Despite being RWD ,the 3,300-pound 650S isn't begging to get its back out, at least not when the handling is in "Normal" or "Sport." When in "Track" the electronic stability controls loosen up as the suspension stiffens. You won't fly off the road but the rear does get looser and you feel every bump in the road. No matter the mode the 650S Spider held corners for a lot longer and at a much higher speed than I thought it would, although the massive A-pillar made navigating certain bends difficult. Overconfidence is part of the experience, but whenever I came into a corner too hot the weighty brake pedal and carbon ceramic brakes were there to keep me in check, as was the active air brake which deploys at high speeds to help you slow down.

My goal behind the wheel of the 650S Spider was to finally feel a supercar's real speed and power. The McLaren didn't disappoint, but what I'm most impressed by was how connected even a first timer like myself could feel to the car and the road. The 650S doesn't intimidate drivers with a complex cabin filled with buttons to push or endless menus filled with settings to flip through. The steering, gas and brake aren't numbed by electronics. In a car as powerful and capable as this all your time behind the wheel (with the exception of traffic and parking) should be spent pushing the limits of your own courage and skill, especially if it's your first time piloting a supercar.

2015 McLaren 650S Spider Exhaust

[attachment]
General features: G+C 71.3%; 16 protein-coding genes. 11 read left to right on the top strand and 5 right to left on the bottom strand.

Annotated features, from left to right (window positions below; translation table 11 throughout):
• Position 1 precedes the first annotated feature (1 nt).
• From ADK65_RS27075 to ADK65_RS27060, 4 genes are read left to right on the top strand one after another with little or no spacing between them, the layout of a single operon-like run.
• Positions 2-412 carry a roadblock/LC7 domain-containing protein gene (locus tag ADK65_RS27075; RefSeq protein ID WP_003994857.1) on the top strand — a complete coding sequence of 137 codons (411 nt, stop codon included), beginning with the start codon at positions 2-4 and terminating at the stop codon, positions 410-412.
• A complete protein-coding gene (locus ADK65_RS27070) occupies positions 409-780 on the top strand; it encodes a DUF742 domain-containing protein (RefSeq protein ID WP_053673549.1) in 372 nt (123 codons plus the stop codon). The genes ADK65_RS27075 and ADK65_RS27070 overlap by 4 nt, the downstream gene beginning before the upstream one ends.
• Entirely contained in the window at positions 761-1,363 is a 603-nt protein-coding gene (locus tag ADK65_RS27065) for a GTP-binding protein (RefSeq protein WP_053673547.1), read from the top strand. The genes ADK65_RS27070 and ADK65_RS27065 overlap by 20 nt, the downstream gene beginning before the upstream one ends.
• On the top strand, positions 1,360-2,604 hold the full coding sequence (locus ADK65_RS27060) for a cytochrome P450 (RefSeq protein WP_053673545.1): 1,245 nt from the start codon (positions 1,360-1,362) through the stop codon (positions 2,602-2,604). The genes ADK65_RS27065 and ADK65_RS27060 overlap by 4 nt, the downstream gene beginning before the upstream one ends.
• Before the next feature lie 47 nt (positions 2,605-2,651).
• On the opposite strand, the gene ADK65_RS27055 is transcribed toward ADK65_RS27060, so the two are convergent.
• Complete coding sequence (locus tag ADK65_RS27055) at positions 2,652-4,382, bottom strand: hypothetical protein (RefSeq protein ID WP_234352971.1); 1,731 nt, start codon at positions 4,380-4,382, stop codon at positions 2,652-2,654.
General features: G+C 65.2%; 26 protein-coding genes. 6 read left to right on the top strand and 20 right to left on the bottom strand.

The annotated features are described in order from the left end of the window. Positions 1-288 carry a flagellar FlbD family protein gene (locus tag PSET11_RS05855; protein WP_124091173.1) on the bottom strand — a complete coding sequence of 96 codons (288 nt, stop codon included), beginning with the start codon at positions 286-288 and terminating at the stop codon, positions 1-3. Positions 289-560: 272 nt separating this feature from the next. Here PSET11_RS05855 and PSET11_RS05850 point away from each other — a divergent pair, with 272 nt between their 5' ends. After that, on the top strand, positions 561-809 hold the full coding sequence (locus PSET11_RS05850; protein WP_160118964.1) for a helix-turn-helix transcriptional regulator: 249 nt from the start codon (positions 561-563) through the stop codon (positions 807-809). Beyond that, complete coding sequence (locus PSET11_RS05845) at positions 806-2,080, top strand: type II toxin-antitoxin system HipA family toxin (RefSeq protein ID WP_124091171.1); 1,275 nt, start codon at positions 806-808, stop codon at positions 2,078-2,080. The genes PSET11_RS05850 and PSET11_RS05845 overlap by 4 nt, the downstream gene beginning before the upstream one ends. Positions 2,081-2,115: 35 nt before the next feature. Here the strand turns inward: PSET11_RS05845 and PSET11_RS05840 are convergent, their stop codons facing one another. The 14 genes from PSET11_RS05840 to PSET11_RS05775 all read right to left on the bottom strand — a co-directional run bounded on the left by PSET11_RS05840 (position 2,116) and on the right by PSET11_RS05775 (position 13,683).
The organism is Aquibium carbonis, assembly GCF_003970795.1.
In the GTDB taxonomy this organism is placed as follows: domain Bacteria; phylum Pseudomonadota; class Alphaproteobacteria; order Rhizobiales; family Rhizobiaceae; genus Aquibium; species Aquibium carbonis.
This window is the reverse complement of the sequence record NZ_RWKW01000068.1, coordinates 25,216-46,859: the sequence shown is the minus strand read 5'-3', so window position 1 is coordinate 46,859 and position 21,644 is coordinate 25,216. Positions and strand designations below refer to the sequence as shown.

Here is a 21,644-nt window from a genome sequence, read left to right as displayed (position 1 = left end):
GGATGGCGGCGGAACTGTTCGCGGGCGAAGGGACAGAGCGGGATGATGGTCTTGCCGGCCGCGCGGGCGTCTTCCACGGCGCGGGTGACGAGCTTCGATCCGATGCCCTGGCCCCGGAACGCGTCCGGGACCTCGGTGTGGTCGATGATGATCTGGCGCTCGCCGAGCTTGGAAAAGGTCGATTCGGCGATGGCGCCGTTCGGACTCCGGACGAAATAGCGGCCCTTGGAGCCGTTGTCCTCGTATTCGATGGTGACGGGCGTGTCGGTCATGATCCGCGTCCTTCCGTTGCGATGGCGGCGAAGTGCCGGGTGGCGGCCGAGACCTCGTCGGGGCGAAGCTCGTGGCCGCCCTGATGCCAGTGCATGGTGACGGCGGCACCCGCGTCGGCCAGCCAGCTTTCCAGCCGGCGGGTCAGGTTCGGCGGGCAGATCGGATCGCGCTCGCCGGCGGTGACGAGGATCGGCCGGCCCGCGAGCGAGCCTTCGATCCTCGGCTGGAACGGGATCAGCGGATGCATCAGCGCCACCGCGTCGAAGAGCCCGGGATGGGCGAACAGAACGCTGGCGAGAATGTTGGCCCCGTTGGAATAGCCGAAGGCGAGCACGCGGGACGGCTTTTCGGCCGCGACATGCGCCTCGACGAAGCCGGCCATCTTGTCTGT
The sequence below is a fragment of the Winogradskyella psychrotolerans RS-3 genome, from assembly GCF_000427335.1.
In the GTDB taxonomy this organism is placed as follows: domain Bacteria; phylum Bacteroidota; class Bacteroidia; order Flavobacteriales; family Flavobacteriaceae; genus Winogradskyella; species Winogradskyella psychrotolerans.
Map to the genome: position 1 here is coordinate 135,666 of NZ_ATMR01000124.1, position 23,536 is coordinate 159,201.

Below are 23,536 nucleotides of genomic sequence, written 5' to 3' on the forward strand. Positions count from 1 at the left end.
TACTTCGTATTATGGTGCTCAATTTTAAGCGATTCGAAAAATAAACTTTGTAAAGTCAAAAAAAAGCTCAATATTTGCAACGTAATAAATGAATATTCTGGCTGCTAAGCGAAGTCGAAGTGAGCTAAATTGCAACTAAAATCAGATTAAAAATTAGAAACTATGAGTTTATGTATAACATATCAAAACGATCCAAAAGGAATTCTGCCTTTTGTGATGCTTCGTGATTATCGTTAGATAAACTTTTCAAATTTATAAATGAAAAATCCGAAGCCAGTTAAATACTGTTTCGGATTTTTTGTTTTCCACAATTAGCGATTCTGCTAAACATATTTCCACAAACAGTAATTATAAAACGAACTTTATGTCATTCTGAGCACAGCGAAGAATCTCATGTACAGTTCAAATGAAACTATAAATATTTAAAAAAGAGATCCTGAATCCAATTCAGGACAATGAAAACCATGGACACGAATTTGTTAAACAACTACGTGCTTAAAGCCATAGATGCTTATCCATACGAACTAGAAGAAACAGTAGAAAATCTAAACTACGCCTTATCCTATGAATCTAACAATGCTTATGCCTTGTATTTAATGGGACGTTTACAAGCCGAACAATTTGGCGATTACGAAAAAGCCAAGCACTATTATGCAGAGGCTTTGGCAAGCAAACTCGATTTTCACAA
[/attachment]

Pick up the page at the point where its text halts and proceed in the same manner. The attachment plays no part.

2015 McLaren 650S Spider Front Angle View

While I loved driving the 650S Spider my other great expectation was that I would look cool as hell behind the wheel. Part of the supercar allure is people losing their minds on the street whenever one drives by. Kids and adults alike scramble to take photos and videos. Random strangers give you thumbs-up and tell you how cool your car is. Other drivers treat you better because your car looks (and is) cooler. Needless to say I experienced all these things, and more, in the Volcano Orange McLaren 650S Spider. Driving down San Francisco's embarcadero I spotted a kid filming me on his digital camera. I have seen many videos of kids filming supercars, but I never thought I would be the star of one of them. I ripped a quick rev and the kid's face lit up.

While playing with launch control on a lonely street a construction worker stopped working to watch the show. On my favorite driving road a person almost ran off the road trying to find the shoulder so that I could pass. Funnily enough I actually reached peak narcissistic supercar owner status on day one. I was driving near AT&T Park in San Francisco, and the streets were swelled with fans heading to a Giants' day game. At a stop light I hesitated for a second before dropping the top, turning myself into the center of attention as supercar owners are wont to do. The 650S Spider turned heads because it's gorgeous, even if it does look a little too much like the 12C it replaced and despite the fact that it shamefully stole the P1's nose.